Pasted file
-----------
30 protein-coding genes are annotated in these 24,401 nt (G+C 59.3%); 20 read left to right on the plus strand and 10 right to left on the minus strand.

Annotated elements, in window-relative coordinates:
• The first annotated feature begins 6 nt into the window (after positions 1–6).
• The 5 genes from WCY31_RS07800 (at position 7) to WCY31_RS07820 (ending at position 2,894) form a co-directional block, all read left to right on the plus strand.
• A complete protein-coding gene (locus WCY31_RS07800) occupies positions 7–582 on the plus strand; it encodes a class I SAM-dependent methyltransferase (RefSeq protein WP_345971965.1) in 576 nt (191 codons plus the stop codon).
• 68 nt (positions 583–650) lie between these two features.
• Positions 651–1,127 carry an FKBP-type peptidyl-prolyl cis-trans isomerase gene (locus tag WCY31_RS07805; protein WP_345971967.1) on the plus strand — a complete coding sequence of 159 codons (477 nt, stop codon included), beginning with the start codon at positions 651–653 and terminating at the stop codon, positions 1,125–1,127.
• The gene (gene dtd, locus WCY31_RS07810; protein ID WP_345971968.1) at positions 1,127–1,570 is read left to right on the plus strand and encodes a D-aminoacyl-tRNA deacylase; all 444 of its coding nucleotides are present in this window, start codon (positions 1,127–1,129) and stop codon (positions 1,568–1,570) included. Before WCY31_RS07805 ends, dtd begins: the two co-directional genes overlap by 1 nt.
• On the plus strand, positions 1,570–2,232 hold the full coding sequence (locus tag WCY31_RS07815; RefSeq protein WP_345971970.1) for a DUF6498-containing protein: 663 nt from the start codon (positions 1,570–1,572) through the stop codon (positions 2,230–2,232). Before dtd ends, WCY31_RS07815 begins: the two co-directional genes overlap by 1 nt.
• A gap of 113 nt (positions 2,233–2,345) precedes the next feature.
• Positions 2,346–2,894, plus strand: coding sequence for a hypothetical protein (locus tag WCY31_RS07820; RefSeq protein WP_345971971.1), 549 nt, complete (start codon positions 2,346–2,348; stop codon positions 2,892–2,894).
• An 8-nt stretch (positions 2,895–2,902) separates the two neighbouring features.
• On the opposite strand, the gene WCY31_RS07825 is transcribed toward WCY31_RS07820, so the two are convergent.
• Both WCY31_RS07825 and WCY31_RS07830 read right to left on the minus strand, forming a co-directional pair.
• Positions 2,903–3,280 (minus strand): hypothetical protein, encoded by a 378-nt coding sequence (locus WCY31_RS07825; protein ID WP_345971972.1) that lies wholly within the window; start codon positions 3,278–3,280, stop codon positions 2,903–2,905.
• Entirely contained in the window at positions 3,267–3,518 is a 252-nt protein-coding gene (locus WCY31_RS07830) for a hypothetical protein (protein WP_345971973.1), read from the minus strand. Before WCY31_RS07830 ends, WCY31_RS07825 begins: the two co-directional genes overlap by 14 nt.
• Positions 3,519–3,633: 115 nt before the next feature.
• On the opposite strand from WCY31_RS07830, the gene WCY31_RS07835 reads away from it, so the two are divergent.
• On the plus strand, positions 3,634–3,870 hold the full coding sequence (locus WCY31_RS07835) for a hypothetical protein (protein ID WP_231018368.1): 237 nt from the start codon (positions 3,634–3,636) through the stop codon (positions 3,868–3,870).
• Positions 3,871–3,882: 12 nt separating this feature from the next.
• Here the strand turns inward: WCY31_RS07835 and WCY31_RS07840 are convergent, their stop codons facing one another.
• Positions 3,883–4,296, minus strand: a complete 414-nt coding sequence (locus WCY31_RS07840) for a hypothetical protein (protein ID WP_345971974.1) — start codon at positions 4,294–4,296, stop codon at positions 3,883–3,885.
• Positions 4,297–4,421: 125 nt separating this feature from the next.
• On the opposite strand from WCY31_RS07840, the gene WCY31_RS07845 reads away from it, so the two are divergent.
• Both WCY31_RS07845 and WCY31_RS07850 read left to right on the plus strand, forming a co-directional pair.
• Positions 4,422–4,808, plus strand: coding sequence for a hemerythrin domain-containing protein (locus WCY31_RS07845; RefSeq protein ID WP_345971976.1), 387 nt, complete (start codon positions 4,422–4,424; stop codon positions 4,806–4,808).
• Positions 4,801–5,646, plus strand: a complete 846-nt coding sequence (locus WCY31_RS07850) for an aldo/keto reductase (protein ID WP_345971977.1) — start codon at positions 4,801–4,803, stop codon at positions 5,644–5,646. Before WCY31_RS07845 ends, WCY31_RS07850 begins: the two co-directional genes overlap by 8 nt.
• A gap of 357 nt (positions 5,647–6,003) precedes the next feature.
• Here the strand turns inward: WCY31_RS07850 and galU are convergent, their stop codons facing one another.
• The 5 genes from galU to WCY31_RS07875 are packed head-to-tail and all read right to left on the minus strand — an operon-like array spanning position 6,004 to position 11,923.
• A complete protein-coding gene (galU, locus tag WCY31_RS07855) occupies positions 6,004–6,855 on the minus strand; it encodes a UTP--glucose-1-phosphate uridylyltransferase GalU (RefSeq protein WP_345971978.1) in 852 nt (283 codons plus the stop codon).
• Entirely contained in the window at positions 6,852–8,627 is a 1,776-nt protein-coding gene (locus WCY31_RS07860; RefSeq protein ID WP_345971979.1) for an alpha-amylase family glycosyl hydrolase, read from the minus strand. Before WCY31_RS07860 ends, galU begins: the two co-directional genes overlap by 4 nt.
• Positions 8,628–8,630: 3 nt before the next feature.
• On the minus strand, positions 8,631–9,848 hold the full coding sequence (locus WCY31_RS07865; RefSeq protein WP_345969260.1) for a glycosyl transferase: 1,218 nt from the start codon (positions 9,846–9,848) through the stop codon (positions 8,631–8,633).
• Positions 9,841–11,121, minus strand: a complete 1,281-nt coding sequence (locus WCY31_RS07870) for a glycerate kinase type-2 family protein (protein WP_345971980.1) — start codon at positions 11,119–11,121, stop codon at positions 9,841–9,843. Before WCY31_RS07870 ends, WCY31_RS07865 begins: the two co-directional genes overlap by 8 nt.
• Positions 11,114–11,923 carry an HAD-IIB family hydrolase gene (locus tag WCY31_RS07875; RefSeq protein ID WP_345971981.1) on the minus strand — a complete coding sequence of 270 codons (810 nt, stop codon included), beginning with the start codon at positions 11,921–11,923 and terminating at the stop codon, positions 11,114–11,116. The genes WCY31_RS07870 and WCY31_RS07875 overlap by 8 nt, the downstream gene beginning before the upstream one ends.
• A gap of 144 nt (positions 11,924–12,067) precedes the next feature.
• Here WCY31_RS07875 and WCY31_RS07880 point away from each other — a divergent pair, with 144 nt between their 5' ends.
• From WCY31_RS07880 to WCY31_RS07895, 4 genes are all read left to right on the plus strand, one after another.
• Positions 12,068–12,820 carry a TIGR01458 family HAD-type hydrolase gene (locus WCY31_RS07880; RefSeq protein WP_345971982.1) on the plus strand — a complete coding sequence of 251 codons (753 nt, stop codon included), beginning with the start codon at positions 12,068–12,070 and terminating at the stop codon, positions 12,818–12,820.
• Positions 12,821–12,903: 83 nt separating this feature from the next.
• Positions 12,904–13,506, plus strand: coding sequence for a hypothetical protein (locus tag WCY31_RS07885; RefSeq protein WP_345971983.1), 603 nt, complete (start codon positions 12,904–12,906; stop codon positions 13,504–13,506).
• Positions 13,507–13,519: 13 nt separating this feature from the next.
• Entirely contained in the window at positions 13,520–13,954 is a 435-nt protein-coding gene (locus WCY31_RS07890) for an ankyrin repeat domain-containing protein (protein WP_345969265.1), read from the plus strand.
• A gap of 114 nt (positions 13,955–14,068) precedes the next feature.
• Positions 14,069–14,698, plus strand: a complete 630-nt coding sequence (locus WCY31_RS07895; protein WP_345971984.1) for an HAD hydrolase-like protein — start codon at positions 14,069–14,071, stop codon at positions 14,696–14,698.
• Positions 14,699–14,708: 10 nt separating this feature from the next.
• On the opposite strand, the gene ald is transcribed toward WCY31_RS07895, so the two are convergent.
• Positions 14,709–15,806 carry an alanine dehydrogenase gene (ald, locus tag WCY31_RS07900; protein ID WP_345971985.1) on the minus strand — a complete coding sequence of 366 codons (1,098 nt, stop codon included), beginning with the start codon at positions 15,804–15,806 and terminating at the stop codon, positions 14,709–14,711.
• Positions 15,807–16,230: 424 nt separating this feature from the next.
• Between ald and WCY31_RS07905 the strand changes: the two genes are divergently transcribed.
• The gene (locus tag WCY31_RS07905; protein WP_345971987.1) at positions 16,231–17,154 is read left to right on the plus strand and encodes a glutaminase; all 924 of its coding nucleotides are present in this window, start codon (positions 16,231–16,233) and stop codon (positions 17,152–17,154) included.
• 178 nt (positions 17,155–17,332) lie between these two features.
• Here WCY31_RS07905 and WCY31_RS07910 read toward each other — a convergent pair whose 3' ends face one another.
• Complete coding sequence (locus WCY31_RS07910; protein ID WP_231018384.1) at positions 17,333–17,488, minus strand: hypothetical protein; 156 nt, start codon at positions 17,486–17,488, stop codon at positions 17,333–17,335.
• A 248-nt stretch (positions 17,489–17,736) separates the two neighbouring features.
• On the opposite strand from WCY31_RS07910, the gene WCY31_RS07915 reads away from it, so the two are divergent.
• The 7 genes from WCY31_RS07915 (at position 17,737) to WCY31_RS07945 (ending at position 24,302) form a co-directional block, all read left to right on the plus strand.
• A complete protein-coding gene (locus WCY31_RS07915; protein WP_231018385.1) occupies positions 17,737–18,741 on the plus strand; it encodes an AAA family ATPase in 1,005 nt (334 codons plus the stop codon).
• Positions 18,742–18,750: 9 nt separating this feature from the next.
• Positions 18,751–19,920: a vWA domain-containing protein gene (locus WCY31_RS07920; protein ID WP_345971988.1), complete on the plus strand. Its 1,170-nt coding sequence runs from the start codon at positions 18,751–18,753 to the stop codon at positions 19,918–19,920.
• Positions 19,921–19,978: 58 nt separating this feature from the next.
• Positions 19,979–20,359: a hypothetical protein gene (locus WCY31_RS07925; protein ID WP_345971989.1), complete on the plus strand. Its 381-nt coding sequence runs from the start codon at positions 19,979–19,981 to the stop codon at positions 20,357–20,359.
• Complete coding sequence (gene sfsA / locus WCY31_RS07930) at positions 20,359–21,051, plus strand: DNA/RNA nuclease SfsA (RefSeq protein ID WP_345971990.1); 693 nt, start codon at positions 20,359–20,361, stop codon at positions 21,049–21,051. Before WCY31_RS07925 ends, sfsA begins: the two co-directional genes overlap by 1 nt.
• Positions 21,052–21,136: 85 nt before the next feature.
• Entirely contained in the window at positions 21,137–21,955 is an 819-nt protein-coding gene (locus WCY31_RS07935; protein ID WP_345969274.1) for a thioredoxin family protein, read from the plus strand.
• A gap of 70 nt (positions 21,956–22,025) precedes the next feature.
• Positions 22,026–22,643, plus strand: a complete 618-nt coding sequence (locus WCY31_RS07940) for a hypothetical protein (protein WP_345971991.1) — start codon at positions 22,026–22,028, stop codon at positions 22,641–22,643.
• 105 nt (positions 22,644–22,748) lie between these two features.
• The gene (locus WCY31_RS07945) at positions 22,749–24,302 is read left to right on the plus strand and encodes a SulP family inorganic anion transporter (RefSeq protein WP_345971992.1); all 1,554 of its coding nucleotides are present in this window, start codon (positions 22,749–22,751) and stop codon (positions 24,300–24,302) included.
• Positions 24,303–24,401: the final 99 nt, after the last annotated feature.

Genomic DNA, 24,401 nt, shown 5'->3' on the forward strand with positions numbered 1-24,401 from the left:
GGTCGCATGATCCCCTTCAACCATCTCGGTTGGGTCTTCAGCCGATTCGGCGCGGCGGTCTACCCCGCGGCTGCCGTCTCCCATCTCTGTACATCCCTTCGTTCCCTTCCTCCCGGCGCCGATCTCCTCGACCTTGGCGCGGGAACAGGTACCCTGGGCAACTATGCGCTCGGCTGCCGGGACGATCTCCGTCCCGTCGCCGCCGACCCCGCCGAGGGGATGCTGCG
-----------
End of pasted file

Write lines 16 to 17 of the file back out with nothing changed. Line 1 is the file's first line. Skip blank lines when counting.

• Entirely contained in the window at positions 3,267–3,518 is a 252-nt protein-coding gene (locus WCY31_RS07830) for a hypothetical protein (protein WP_345971973.1), read from the minus strand. Before WCY31_RS07830 ends, WCY31_RS07825 begins: the two co-directional genes overlap by 14 nt.
• Positions 3,519–3,633: 115 nt before the next feature.